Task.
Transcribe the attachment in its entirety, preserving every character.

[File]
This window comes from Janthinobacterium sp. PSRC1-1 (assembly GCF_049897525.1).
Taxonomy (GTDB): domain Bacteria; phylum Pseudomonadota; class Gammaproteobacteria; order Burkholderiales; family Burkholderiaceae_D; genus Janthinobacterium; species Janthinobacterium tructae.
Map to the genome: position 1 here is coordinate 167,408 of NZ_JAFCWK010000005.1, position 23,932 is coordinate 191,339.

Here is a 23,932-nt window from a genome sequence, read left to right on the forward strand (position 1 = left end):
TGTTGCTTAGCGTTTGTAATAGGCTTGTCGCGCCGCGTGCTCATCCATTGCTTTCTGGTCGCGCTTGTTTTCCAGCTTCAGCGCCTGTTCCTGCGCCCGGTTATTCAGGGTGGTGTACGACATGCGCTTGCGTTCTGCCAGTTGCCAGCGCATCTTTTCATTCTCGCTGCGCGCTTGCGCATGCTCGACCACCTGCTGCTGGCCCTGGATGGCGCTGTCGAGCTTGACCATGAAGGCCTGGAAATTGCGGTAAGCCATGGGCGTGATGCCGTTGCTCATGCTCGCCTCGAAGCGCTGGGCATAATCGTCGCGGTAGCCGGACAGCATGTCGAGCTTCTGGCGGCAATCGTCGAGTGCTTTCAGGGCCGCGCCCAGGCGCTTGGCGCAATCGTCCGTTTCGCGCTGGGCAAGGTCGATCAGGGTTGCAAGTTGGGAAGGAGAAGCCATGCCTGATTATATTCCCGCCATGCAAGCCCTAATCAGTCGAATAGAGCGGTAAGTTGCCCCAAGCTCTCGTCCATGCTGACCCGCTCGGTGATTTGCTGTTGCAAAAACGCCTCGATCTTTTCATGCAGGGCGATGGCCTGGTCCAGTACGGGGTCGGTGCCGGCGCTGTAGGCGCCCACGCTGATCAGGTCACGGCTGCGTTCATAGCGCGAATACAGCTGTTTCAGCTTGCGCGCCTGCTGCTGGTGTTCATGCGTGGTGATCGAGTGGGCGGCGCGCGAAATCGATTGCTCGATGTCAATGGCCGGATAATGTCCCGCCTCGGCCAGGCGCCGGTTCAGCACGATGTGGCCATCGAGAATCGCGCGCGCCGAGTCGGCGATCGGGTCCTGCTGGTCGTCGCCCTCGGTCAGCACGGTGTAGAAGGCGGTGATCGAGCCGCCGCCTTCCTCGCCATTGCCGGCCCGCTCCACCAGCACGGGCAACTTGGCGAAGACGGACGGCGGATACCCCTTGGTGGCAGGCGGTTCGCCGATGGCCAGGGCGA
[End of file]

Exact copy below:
This window comes from Janthinobacterium sp. PSRC1-1 (assembly GCF_049897525.1).
Taxonomy (GTDB): domain Bacteria; phylum Pseudomonadota; class Gammaproteobacteria; order Burkholderiales; family Burkholderiaceae_D; genus Janthinobacterium; species Janthinobacterium tructae.
Map to the genome: position 1 here is coordinate 167,408 of NZ_JAFCWK010000005.1, position 23,932 is coordinate 191,339.

Here is a 23,932-nt window from a genome sequence, read left to right on the forward strand (position 1 = left end):
TGTTGCTTAGCGTTTGTAATAGGCTTGTCGCGCCGCGTGCTCATCCATTGCTTTCTGGTCGCGCTTGTTTTCCAGCTTCAGCGCCTGTTCCTGCGCCCGGTTATTCAGGGTGGTGTACGACATGCGCTTGCGTTCTGCCAGTTGCCAGCGCATCTTTTCATTCTCGCTGCGCGCTTGCGCATGCTCGACCACCTGCTGCTGGCCCTGGATGGCGCTGTCGAGCTTGACCATGAAGGCCTGGAAATTGCGGTAAGCCATGGGCGTGATGCCGTTGCTCATGCTCGCCTCGAAGCGCTGGGCATAATCGTCGCGGTAGCCGGACAGCATGTCGAGCTTCTGGCGGCAATCGTCGAGTGCTTTCAGGGCCGCGCCCAGGCGCTTGGCGCAATCGTCCGTTTCGCGCTGGGCAAGGTCGATCAGGGTTGCAAGTTGGGAAGGAGAAGCCATGCCTGATTATATTCCCGCCATGCAAGCCCTAATCAGTCGAATAGAGCGGTAAGTTGCCCCAAGCTCTCGTCCATGCTGACCCGCTCGGTGATTTGCTGTTGCAAAAACGCCTCGATCTTTTCATGCAGGGCGATGGCCTGGTCCAGTACGGGGTCGGTGCCGGCGCTGTAGGCGCCCACGCTGATCAGGTCACGGCTGCGTTCATAGCGCGAATACAGCTGTTTCAGCTTGCGCGCCTGCTGCTGGTGTTCATGCGTGGTGATCGAGTGGGCGGCGCGCGAAATCGATTGCTCGATGTCAATGGCCGGATAATGTCCCGCCTCGGCCAGGCGCCGGTTCAGCACGATGTGGCCATCGAGAATCGCGCGCGCCGAGTCGGCGATCGGGTCCTGCTGGTCGTCGCCCTCGGTCAGCACGGTGTAGAAGGCGGTGATCGAGCCGCCGCCTTCCTCGCCATTGCCGGCCCGCTCCACCAGCACGGGCAACTTGGCGAAGACGGACGGCGGATACCCCTTGGTGGCAGGCGGTTCGCCGATGGCCAGGGCGA